My grandfather has his sacred undergarments totally in a wad and his blood pressure well into the danger zone over something done by someone in the family other than I. The recent source of my grandfather's wrath is my cousin Gina, who is a daughter of my Aunt Elyse and Uncle Lee. Gina had the unmitigated gall to announce her engagement to a man who is half Japanese.
Gina's parents have taken the news relatively well considering that they possess far from the most enlightened minds even in the state of Utah. They did try to talk Gina out of marrying the guy (in his presence; what class my relatives display on an ongoing basis!) , but when Gina dug her heels into the carpet and said it was too late to change her plans because she and Spencer, her betrothed (counting my cousins, my cousins' offspring, and my cousins' spouses, he will be the sixth person in our family named Spencer, assuming the wedding goes off as planned and my grandfather doesn't send out a Danite hit squad to take care of the problem and preserve the family bloodline) have already registered at Target, Gina's parents conceded. Is this my family demonstrating their characteristic tackiness, or is it Mormons in general who register for gifts before they've even informed their parents that they're engaged? And beyond that, if an engagement truly were a mistake, which it probably isn't in this particular case (an infusion of Asian ethnicity into an Arian bloodline can only be an improvement), why would a gift registry be a reason it couldn't be undone?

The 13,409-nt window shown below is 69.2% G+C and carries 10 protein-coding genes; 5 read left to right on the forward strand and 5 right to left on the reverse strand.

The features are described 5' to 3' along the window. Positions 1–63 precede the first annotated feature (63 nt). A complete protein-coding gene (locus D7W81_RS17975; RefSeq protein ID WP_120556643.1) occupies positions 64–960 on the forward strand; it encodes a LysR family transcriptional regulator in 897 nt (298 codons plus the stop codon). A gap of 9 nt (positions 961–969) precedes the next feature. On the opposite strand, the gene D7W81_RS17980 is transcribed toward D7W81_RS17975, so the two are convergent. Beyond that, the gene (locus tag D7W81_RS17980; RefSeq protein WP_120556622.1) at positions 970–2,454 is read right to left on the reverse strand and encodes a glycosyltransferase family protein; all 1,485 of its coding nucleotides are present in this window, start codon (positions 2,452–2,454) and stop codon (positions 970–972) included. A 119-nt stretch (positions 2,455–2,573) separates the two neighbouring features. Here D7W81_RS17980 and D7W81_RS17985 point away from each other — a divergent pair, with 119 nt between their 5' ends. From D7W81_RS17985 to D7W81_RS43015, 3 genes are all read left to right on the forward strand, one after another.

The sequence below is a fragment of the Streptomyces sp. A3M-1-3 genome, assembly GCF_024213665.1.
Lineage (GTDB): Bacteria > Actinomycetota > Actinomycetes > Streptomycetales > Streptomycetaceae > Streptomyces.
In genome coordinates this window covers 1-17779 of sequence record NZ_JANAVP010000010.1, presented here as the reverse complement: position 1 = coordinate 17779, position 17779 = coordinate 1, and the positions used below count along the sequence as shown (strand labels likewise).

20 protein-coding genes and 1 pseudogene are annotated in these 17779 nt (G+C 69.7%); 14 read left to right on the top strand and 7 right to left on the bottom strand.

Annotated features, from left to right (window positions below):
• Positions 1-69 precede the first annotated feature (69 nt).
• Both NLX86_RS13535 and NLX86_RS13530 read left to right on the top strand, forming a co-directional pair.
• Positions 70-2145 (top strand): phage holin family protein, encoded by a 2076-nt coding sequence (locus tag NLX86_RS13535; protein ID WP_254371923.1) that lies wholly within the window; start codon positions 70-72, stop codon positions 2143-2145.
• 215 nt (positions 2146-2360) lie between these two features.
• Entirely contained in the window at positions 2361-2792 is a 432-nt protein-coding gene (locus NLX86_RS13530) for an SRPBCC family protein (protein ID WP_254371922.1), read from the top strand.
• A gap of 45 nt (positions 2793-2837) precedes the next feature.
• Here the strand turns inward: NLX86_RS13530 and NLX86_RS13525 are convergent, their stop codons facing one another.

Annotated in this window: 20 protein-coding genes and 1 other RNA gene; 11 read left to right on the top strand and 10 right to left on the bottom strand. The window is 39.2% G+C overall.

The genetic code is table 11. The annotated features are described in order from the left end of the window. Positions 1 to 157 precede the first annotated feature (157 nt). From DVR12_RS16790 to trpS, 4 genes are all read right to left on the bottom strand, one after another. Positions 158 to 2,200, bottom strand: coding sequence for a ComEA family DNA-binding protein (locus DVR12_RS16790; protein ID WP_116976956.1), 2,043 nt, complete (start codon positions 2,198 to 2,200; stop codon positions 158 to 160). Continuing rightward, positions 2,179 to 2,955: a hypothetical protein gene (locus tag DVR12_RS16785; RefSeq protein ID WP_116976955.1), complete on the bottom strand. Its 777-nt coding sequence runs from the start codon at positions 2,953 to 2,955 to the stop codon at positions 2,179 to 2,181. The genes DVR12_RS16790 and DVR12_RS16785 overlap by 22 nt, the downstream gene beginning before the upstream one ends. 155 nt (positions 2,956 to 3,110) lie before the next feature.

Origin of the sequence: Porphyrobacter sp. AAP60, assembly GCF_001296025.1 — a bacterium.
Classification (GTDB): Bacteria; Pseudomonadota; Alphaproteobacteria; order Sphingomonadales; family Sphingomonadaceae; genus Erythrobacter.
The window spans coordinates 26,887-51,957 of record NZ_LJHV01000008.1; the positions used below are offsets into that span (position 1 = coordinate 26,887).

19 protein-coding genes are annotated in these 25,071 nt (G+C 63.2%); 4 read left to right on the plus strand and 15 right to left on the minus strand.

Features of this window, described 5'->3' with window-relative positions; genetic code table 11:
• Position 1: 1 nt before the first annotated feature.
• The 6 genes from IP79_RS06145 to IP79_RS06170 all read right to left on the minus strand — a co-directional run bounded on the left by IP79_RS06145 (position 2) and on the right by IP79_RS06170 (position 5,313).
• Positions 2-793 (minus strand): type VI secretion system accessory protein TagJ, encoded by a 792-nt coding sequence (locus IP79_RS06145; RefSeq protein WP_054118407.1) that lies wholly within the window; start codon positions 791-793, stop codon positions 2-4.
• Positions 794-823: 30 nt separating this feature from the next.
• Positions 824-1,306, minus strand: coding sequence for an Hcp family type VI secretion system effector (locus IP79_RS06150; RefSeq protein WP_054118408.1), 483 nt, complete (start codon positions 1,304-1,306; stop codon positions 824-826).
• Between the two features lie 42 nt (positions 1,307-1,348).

My Uncle Mahonri, despite his inclusion in the family being only by virtue of his having married into it, considers himself some sort of de facto patriarch in light of my grandfather's senility and my degenerate father's (the oldest son's) abdication of the role by having denounced the family religion, went to my Uncle Lee and offered the benefit of his wisdom. "Call it off, Lee," Mahonri told him. "Just refuse to sign the consent forms, and they can't get married."
"Mahonri," Lee told his brother-in-law, "There are no consent forms for me to sign. Gina's twenty-three years old. She doesn't need my consent to get married."
"You're wrong, Lee!" Mahonri said. "I had to sign forms for my girls!"
"That's because both of your daughters got married at the age of sixteen," Lee told Mahonri.
Mahonri probably failed his eighth-grade U.S. Constitution exam. "Never mind," Mahonri said as he let himself out of Lee's house the same way he let himself in. Mahonri has helped himself to keys to the homes of everyone in the family except the California relatives.
Uncle Lee felt obligated to try to rationalize the situation to my grandfather in such a way that it would seem almost acceptable to the old geezer. "Think of it this way, " Lee explained. "It's better if she marries a guy who's half-Japanese who treats her right than if she marries a white guy who beats her or cheats on her or drinks coffee."
My relatives are so damned enlightened that it almost kills me.